Nik Kacy: I got into footwear because since I was a child I loved shoes but couldn’t find styles that fit my identity and my feet at the same time. During the time I left Google, there was a surge in queer brands forming to create inclusive clothing sizes but no shoes yet either so I felt it was a good complement to create more community versus competition.

WWD: Footwear is known to be notoriously hard to create considering lasts are traditionally gendered, a production can be challenging and overly costly for smaller companies and you are competing with multibillion-dollar corporations. What was the biggest learning curve in the early days of your brand?

N.K.: You bring up such important points that many people not in the shoe or fashion industry don’t understand. My biggest learning curve was to design in a way that can extend the usage of my materials, for example, creating shoes using the same matching leather as my holsters so that I could meet quantity in order to create the kinds of leather I wanted to specifically use. In this way, I also don’t waste leather as much. I also learned to design collections using the same lasts but in varying styles so I didn’t have to create new lasts with each style. I currently use two lasts in 14 gender-free sizes each.

WWD: What inspires the new styles you create? 

N.K.: I started with my first collection being masculine of center styles I’ve always wanted to wear but couldn’t find in my size but modernized the aesthetic not only with a gender-free last I designed but also in the style itself. Whether it was a monk strap or derby-inspired design, I added my own unique flair of using fashion as activism since my brand is about walking your own way in whatever gender spectrum or identity you are. Next, I created a gender neutral collection which was based on my own concept of what makes a shoe look genderless. This collection is about not being able to define a gender based on looking at the style. We have a Combat H8 Boot which is about fighting hate and discrimination, which is universal. We also have the Georgios Boot, inspired by the blending of both classically feminine and masculine features of shoes into something undefinably gender neutral. Finally, we recently released the Chelsea Brogue which is also gender neutral in aesthetic. I’ve currently been working on a Feminine of Center collection of high heels in the same gender free size range but with the pandemic it has put that on hold. Finding factories willing to test and create gender inclusive high heels has been challenging because you have to consider the durability and comfort of someone wearing high heels who can be 100 pounds and 5 feet tall to 250 pounds and 6 feet tall.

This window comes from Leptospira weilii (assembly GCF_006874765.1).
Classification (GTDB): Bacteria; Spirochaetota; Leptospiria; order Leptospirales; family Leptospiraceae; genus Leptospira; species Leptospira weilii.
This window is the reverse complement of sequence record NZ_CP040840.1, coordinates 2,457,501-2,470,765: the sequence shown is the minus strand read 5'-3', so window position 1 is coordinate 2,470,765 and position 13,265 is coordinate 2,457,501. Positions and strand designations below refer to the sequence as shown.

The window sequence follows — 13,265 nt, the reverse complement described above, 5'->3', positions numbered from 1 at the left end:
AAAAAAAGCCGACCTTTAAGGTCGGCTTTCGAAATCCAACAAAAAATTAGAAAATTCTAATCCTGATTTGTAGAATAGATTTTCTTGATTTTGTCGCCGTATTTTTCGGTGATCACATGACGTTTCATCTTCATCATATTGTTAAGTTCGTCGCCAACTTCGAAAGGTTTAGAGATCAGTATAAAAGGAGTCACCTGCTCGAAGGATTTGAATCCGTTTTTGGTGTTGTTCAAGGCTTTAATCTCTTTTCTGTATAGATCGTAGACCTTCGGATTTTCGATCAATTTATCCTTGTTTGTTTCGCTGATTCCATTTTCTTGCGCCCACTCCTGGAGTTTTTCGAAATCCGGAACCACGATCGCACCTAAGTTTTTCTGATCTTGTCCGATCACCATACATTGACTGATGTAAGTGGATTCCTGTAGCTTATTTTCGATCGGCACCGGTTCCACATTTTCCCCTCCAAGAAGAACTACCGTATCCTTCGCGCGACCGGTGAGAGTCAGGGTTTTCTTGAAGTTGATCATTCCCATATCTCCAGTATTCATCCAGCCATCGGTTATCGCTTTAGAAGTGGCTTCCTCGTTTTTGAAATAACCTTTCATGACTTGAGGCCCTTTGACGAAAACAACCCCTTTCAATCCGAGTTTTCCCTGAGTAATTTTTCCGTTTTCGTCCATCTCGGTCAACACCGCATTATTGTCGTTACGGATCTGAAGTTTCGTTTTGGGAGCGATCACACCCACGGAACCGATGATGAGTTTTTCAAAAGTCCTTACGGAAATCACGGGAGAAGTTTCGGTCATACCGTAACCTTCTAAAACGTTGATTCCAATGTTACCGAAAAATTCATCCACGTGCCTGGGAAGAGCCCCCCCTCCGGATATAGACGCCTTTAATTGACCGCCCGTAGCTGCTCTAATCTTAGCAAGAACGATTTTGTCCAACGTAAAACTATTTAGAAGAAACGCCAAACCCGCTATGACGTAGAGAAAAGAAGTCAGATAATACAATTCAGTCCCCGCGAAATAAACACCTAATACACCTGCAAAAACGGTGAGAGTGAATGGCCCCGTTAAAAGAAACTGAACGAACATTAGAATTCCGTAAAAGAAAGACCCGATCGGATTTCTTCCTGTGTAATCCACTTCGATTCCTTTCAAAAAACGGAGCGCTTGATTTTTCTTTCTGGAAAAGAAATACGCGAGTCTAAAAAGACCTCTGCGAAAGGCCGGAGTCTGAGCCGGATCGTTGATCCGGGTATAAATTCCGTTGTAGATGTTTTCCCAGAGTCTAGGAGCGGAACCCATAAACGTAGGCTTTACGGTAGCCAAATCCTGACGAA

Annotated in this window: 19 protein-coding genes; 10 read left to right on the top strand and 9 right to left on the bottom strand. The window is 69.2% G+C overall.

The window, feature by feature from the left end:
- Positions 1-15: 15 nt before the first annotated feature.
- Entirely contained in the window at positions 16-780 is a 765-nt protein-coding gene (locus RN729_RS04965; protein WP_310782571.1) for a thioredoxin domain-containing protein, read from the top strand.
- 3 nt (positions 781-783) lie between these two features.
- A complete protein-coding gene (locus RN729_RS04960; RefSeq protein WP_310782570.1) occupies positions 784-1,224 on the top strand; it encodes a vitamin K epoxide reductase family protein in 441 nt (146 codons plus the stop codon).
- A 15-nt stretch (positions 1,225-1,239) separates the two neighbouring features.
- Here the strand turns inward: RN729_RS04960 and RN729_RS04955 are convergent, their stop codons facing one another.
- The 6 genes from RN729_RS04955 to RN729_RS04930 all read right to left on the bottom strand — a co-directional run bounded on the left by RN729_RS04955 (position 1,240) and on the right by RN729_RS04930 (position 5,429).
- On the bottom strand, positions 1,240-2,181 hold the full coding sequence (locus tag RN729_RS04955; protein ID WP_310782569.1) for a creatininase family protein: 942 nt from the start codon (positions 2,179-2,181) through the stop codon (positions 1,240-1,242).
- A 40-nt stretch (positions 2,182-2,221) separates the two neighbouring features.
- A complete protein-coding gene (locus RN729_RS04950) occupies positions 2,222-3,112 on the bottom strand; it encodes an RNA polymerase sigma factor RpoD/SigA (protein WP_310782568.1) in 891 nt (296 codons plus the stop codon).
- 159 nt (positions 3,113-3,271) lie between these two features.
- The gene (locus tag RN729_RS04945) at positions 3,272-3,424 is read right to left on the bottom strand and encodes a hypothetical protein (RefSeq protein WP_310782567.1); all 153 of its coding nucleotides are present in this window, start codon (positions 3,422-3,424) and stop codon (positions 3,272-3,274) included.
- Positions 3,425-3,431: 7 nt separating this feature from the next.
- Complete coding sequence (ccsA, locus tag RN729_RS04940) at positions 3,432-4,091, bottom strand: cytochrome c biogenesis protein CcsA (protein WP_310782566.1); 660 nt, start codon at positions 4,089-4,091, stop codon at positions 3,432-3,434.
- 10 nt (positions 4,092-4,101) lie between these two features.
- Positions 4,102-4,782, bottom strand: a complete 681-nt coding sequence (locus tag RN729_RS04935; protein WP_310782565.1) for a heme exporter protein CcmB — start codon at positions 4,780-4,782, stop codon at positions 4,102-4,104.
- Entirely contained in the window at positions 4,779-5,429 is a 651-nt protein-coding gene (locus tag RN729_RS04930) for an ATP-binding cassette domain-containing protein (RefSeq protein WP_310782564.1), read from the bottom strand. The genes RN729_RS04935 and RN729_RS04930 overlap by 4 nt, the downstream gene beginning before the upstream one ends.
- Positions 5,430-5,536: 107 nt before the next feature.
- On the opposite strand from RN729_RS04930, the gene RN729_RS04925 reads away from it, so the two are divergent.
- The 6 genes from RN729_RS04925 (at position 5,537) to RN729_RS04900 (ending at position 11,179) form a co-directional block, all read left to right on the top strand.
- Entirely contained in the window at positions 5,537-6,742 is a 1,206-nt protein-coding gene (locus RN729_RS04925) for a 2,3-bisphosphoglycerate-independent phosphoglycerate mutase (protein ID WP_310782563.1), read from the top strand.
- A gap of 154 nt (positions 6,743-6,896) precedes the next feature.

WWD: You founded Equality Fashion Week in Los Angeles, what led you to want to create a fashion week centered on equality?

N.K.: As a queer designer who participated in a series of fashion shows across the U.S. and even in Toronto, it was noticeable the lack of accessibility for queer brands to participate in mainstream fashion weeks and shows due to the high cost to show. Queer brands are generally small businesses with one or two founders who created their brand to solve a lack of representation and do not have the capital as mainstream brands do, particularly QTBIPOC-owned businesses, we often are using our savings to create our designs. I was also tired of most of the queer specific fashion shows not having the kind of high production value that our mainstream counterparts do. Plus I felt like every time I did a show, we spend a lot of time, money and effort to develop the work but it didn’t have a high ROI. So with EFW, I wanted to include not only the fashion show itself but a platform to generate sales for folks who may have seen something they liked.

WWD: Now that we are coming out of the pandemic are there events lined up for Equality Fashion Week for the rest of 2021?

N.K.: I honestly have not decided yet if we should do a show this year because I would only want to do a show for those vaccinated and as a show about inclusivity, that wouldn’t be very inclusive. In addition, in 2019 we had over 750 people in attendance and with all the hard work required for the designers, models, performers and production team, I wouldn’t want to do it for a limited capacity audience. It just wouldn’t feel the same but I’m open to ideas and thinking about it, letting it percolate because maybe I can come up with a more innovative show that brings the community together in an inclusive way that is safe.

WWD: What advice would you give on how an emerging LGBTQ designer can carve out a place in the industry?

N.K.: My best advice is to be authentic, original and innovative. There are so many graphic T-shirt companies already. I would love to see new emerging designers come up with new, never-been-done-before designs that represent inclusivity and allows people of all identities to wear them as they choose. I suggest looking at the saturation level of different products in the fashion industry and find what is lacking. But be ready to compete with big corporations as they see the value in the LGBTQ market because I’m finding that they don’t realize in their road to become more “inclusive” as allies, they are putting a lot of queer-owned businesses, who were at the forefront of paving the way for inclusive designs, out of business.